December 31st to December 21st

Posted on 21 December 2003

WEDNESDAY, DECEMBER 31, 2003

The last day of the year and I have no idea what to say. It should be something profound but, to my mind, profound thoughts come without effort. They can’t be forced. So I wish everyone a good new year where a dream or two or more becomes a reality, where creative effort pays and not necessarily in a monetary way (although that would be nice too), and where everyone feels loved and cherished by at least one other.

I received a poetry book in the mail this morning. The author is Sue Standing, a friend of my friend Susan in France. Sue gave Susan the book this past summer so I have already read many of the poems. Here’s a short one I especially like.

FLESH DRESS

“I wanted to become a new person,
not someone who lived in an unhappy body

like a star-nosed mole.
So I tried protective coloration:

in a field of broken-down sunflowers,
I became the most bowed, the spikiest;

in a bar I became the drunkest,
the one who danced the longest;

in the water I became the reflection
no light could shine through.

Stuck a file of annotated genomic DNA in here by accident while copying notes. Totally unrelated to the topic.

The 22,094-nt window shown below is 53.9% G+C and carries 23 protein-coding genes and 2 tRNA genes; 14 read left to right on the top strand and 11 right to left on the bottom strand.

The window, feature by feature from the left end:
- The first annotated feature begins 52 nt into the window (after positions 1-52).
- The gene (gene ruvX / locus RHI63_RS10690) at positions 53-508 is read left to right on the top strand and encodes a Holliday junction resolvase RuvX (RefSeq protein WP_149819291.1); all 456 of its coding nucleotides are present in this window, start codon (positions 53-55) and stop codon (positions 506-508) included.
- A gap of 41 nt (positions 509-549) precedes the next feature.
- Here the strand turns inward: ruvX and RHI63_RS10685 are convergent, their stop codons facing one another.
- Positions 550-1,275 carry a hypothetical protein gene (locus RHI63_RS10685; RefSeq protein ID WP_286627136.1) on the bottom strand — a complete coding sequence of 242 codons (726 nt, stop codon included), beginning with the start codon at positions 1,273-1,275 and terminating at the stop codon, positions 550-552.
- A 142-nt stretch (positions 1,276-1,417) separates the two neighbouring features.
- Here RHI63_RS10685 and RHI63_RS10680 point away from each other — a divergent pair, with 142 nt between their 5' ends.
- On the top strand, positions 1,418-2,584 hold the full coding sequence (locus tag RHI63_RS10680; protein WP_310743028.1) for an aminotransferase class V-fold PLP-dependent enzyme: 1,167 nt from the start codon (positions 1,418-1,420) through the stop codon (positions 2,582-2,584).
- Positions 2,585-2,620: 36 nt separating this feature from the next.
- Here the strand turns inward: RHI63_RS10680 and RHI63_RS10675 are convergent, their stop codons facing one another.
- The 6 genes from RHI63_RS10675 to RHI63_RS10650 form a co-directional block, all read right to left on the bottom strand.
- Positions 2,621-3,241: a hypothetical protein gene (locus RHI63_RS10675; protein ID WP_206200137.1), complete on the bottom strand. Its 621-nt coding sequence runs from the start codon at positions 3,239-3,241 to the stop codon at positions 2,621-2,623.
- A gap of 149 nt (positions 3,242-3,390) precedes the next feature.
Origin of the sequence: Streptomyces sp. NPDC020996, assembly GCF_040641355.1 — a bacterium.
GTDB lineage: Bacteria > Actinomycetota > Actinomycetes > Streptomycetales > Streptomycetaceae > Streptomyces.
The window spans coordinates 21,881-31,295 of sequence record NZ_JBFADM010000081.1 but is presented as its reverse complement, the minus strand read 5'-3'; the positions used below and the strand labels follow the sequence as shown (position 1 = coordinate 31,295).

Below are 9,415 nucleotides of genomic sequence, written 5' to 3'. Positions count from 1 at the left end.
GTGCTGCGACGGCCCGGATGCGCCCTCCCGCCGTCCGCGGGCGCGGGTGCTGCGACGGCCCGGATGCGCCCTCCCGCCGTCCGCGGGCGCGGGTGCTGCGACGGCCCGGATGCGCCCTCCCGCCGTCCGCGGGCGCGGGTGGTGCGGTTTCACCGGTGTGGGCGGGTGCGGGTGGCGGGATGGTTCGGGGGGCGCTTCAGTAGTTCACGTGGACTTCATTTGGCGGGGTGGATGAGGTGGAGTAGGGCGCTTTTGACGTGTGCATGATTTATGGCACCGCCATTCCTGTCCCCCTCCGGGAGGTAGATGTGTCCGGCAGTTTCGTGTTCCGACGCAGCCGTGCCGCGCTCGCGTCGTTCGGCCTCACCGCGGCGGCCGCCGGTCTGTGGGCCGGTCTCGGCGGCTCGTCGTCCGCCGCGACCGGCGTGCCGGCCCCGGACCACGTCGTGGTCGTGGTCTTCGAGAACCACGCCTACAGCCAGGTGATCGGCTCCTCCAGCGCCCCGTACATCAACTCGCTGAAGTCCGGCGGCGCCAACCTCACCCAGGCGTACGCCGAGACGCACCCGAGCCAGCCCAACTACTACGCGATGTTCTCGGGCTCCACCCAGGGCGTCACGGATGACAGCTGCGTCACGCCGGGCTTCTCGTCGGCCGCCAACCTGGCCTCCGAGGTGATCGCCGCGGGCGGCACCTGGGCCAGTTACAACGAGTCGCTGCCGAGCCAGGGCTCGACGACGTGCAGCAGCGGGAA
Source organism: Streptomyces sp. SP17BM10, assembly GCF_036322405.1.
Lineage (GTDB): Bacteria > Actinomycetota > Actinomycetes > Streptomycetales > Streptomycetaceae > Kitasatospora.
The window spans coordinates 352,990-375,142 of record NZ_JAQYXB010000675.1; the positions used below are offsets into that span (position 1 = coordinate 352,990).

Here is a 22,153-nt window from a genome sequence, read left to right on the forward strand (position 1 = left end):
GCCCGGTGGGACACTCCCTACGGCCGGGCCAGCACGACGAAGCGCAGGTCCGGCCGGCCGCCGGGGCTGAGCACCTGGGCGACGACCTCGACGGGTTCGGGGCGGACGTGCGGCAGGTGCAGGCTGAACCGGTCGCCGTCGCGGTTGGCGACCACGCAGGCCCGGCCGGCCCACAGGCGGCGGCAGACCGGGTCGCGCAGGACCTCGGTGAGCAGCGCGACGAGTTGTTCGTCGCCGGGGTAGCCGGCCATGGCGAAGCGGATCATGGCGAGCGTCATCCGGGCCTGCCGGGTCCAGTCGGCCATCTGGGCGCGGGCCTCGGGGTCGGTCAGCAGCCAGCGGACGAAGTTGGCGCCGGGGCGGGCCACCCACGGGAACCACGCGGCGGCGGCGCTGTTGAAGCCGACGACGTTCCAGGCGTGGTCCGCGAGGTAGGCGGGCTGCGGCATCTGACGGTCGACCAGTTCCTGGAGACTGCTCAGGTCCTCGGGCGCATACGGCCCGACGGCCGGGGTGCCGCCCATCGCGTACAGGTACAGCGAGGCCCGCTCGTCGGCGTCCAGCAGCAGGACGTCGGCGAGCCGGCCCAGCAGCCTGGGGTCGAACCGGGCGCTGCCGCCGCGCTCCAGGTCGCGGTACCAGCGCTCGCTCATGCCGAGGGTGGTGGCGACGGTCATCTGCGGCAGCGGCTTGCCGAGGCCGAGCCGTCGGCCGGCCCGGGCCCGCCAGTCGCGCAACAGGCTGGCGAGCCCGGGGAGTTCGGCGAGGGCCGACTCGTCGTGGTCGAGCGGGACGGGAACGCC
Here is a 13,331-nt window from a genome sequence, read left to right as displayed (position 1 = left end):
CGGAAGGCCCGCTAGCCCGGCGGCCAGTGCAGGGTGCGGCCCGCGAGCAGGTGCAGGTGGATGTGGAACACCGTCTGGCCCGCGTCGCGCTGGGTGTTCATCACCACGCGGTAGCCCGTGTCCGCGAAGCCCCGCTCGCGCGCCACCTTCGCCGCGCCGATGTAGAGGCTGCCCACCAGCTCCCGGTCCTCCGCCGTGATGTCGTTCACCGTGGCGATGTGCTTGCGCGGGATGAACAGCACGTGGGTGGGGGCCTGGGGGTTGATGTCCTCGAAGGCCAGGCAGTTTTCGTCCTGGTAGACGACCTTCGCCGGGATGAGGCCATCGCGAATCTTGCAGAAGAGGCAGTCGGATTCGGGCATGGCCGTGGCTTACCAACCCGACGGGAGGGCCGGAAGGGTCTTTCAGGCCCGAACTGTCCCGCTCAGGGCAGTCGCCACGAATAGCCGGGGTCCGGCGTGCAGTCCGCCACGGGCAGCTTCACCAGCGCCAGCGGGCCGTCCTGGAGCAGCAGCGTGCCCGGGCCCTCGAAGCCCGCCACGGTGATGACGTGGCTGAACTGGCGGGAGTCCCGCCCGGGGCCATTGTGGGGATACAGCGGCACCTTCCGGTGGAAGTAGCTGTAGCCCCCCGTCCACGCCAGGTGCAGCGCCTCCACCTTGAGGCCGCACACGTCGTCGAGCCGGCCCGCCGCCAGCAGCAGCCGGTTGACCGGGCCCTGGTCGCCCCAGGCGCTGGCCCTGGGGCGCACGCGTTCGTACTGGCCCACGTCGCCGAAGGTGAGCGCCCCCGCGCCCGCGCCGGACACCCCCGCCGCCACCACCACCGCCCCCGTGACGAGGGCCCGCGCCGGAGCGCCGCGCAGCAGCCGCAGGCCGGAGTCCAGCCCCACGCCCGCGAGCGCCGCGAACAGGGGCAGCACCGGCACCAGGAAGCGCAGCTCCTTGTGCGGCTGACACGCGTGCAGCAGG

But since I couldn’t erase myself,
I became myself,

flayed and open to the world–
no bones, only flesh and restlessness.”

This evening will be quiet. My parents are coming for dinner. My friend Helen’s mother is coming too. So if nothing else, Rob and I will feel young with these three elders (the youngest, my mother, is 76.) Gill asked if we would play bridge. What’s bridge? We will eat well and probably be in bed before midnight, sleeping our way into a new year. We’ll see.

Gill is leaving by bus for Whistler soon. I worry a little but what can a mother say to a young woman who will be leaving home soon anyway. “Be careful. I don’t want to lose you,” was all I could think of. Rob rolled his eyes. He thinks me a mite silly but I feel, silly or not, if I say a word or two of caution, they will protect her. And Mike is moving into his own place tonight. He is excited and both Rob and I are excited for him. And Brendan, I have no idea what this beautiful young man is doing. I have learned with all three of my adult children that I don’t ask the wheres and whys of their lives unless they’re offered.

I feel old. But I am blonder. Gill and I streaked each other’s hair yesterday. Gill bought two kits at the pharmacy that come with a cap with tiny holes and a crochet hook. We fastened on our caps and I pulled random strands of Gill’s hair through the holes and then dyed these platinum, and then she did mine. It felt like a girlfriend kind of thing to do. It was fun.

Do blonds have more fun? I have high hopes for 2004.

I’ll end this year here, in the air…

TUESDAY, DECEMBER 30, 2003

I wonder, as I sit in my little house, if I am a writer or a pretender. Oh yes, I write this journal every day – one small measure of the discipline I own – but this is play and doesn’t involve the hard work and time a piece of finished prose requires. (I pause here and wonder if I should approach my serious writing as play.)